Luxury recreational fishing finds a niche in the heart of the Amazon

Isaac Risco –

Barra de Sao Manoel is a village in the heart of the Amazon with limited electricity and a population of barely 200. There is no mobile phone network, and travellers to the area can spend days cut off from the outside world.
Unless, that is, they are visiting the “Ecolodge da Barra” luxury recreational fishing hotel. This floating platform equipped with parabolic antennae lies on the side of the river, not far from the village. The luxury vessel has air-conditioning, and passengers can even access the Internet.
The Ecolodge de Barra is one of a growing number of luxury fishing establishments that have sprung up in recent years in the region of Apui, between the Brazilian states of Amazonas, Para and Mato Grosso.
“Welcome,” says the owner of the Ecolodge, Roberto C Veras, a businessman aged 65. The hotel is at a spot where the Tele Pires and Tapajos rivers merge and flow into what becomes the Juruena river.
“We offer recreational fishing,” he says, adding that the idea is to provide a sustainable development option for villagers in forgotten Amazon communities.
Veras explains that the Ecolodge, which opened in 2012, welcomes visitors from across the globe: moneyed Brazilians who come from areas such as the one he himself is from, the industrial city of Sao Paulo, but also foreigners, mostly from Australia, Europe and the United States.
He explains that the Ecolodge, with a capacity of about 30, receives some 400 visitors per year. They usually stay a week, from Saturday to Saturday.
Making it to the Ecolodge is not an easy task. The service begins in Manaos, in northern Brazil, Veras explains. The company picks up its guests there and they are flown about 1,000 kilometres in a light aircraft southwards to a village in Apui. The final stretch is by river, on a raft.
The price for a week of adventure with everything included in the Ecolodge is $6,000.
Fishing is the main attraction in the large rivers flowing through thick Amazon tropical forests. There are plenty of fish species to be caught, but one of the most popular is the so-called “peacock bass,” which can reach more than a metre in length.
Western tourists like the peacock bass because it puts up a fight before letting itself be pulled in, and that makes for an exciting struggle before the fish is caught.
“But all fish are returned to the water,” says Veras. Since the Ecolodge da Barra is located close to the Juruena National Park, a nature reserve, Veras knows his business could spark trouble with environmentalists and activists in the region.
“We only eat fish that comes from the community and we provide work for the villagers,” he adds. The Ecolodge offers employment to 34 Barra de Sao Manoel residents and also donates about 800 litres of diesel to the community each month.
Only some villagers, and buildings such as the medical post office and school, have their own electrical plants. Most villagers make a living from fishing, on a small scale, and from collecting cashew nuts.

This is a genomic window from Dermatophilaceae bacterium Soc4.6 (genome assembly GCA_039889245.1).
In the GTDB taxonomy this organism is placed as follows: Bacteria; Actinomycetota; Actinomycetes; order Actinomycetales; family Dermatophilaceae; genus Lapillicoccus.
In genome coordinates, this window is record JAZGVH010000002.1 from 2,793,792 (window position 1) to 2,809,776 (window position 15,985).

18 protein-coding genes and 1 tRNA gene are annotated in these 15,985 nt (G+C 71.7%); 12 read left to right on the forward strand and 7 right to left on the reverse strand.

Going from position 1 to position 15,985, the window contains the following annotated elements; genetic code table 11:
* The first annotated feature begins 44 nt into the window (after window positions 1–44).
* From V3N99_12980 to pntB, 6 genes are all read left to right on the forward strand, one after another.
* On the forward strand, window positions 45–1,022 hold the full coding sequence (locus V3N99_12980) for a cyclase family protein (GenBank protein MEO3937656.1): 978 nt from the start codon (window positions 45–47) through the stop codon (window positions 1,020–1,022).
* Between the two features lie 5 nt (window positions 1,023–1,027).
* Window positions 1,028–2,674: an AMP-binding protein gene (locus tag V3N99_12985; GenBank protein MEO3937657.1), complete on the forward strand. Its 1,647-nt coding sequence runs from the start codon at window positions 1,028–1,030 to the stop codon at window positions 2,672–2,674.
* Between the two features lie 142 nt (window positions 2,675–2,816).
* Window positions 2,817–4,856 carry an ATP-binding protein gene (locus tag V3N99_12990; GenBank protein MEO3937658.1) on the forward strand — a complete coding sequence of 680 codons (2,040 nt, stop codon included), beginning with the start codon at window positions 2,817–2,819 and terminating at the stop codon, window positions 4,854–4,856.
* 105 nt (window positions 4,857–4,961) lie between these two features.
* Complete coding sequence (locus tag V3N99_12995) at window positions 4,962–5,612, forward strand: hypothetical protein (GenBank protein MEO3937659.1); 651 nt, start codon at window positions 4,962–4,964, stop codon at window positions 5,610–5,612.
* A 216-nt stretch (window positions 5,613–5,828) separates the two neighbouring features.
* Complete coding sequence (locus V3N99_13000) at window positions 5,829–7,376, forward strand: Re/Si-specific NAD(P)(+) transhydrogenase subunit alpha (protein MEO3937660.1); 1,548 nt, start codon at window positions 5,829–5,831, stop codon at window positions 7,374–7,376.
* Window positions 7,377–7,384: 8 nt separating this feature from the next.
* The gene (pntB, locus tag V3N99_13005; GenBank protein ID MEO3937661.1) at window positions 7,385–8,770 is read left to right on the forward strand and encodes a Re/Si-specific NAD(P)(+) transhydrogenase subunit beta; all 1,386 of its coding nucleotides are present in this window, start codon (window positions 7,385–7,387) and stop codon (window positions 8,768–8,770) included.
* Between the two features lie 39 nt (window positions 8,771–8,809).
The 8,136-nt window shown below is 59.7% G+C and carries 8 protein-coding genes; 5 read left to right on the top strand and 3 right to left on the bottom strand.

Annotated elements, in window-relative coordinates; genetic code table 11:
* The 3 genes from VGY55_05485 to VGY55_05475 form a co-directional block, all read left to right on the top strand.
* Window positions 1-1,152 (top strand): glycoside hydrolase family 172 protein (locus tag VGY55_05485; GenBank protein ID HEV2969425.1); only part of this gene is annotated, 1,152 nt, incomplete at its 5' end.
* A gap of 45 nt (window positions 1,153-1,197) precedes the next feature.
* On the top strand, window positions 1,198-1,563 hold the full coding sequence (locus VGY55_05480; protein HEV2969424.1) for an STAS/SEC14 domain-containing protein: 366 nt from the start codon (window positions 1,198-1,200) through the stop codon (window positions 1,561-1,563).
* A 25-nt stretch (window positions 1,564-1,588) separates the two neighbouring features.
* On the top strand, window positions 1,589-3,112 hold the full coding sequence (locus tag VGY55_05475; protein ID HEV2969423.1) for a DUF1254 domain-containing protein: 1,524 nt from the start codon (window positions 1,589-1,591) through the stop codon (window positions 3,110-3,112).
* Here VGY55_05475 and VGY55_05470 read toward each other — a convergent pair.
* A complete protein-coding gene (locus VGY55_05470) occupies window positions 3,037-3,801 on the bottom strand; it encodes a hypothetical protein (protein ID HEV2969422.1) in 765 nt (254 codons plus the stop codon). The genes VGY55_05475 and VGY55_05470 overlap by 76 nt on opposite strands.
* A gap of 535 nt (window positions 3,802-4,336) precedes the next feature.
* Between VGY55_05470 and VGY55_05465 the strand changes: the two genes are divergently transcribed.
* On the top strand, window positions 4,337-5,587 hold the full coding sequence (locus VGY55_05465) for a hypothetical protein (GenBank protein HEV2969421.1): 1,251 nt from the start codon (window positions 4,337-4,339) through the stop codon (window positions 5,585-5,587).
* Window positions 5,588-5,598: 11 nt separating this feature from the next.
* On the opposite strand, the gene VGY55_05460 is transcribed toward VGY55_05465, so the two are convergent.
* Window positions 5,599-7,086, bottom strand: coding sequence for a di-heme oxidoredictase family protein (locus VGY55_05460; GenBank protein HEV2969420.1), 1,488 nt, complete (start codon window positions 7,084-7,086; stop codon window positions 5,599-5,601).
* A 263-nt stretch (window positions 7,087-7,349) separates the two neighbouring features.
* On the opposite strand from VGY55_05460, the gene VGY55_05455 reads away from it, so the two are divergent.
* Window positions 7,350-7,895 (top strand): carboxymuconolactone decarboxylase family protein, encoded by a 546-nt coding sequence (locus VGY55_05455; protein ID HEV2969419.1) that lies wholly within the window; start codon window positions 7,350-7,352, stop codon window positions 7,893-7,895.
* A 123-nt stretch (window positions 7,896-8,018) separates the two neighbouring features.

Vilani Loyola, a 51-year-old woman from the village, is more than happy about the existence of the Ecolodge.
“It’s very good for me,” says Loyola, who makes 1,200 reales a month, (about $370), a good salary in the village. Shortly before the high season at the hotel begins, from June to August, she begins to wash and iron sheets and towels for hotel guests.
But not everyone in Apui is pleased with the foreigners who come to their communities to fish for sport. Many villagers dislike recreational fishing and spar with those villagers who are benefiting from it because they have landed jobs.
“There is rivalry and friction among villagers,” says environmentalist Aldeiza Lago dos Santos, Director of Mosaico de Apui, another nature reserve in the region.
There has been a surge in recent years in sport fishing operations in Brazil. The lodges or “posadas,” as the sport fishing venues are known, have obtained licenses to operate, but often they have not reached agreements with communities, and this can cause problems.
Many villagers believe the tourists who come to enjoy sport fishing scare away the fish they need to survive, says Lago. “They feel they are invading their space and they ask that they leave the lodges,” she says.
“Not everyone benefits. Not everyone can work in the lodges,” she adds. Lago’s work as director of the Mosaico de Apui reserves means that she is not only in charge of making sure wood loggers and gold seekers do not invade the natural park, but also of being an intermediary to ensure conflicts among villagers do not escalate.
Environmental protection organisations see no problem per se with supervised recreational fishing in the area, as long as fish are truly returned to the water and tourists do not plunder rivers.
“This kind of fishing could even be part of a possible sustainable development solution in the region,” said an expert from WWF, Roberto Maldonado, during a visit to Apui. — dpa